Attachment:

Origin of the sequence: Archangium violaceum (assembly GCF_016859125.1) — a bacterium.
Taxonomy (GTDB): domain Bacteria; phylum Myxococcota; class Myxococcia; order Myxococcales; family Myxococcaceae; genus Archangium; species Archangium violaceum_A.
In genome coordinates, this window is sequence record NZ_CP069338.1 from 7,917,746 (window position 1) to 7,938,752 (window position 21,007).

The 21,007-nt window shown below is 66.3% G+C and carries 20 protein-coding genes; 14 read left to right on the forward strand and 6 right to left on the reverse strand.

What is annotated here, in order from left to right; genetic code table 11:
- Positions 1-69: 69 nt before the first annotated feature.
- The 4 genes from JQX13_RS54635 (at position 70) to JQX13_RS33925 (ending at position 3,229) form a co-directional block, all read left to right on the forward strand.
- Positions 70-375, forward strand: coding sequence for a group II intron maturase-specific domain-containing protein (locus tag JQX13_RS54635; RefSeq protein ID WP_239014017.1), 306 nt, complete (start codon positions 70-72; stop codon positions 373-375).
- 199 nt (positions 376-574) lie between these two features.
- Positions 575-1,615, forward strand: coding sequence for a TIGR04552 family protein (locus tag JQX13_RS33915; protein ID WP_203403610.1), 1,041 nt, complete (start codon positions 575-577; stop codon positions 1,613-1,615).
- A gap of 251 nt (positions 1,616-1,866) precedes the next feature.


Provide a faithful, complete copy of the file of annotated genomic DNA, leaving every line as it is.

Origin of the sequence: Archangium violaceum (assembly GCF_016859125.1) — a bacterium.
Taxonomy (GTDB): domain Bacteria; phylum Myxococcota; class Myxococcia; order Myxococcales; family Myxococcaceae; genus Archangium; species Archangium violaceum_A.
In genome coordinates, this window is sequence record NZ_CP069338.1 from 7,917,746 (window position 1) to 7,938,752 (window position 21,007).

The 21,007-nt window shown below is 66.3% G+C and carries 20 protein-coding genes; 14 read left to right on the forward strand and 6 right to left on the reverse strand.

What is annotated here, in order from left to right; genetic code table 11:
- Positions 1-69: 69 nt before the first annotated feature.
- The 4 genes from JQX13_RS54635 (at position 70) to JQX13_RS33925 (ending at position 3,229) form a co-directional block, all read left to right on the forward strand.
- Positions 70-375, forward strand: coding sequence for a group II intron maturase-specific domain-containing protein (locus tag JQX13_RS54635; RefSeq protein ID WP_239014017.1), 306 nt, complete (start codon positions 70-72; stop codon positions 373-375).
- 199 nt (positions 376-574) lie between these two features.
- Positions 575-1,615, forward strand: coding sequence for a TIGR04552 family protein (locus tag JQX13_RS33915; protein ID WP_203403610.1), 1,041 nt, complete (start codon positions 575-577; stop codon positions 1,613-1,615).
- A gap of 251 nt (positions 1,616-1,866) precedes the next feature.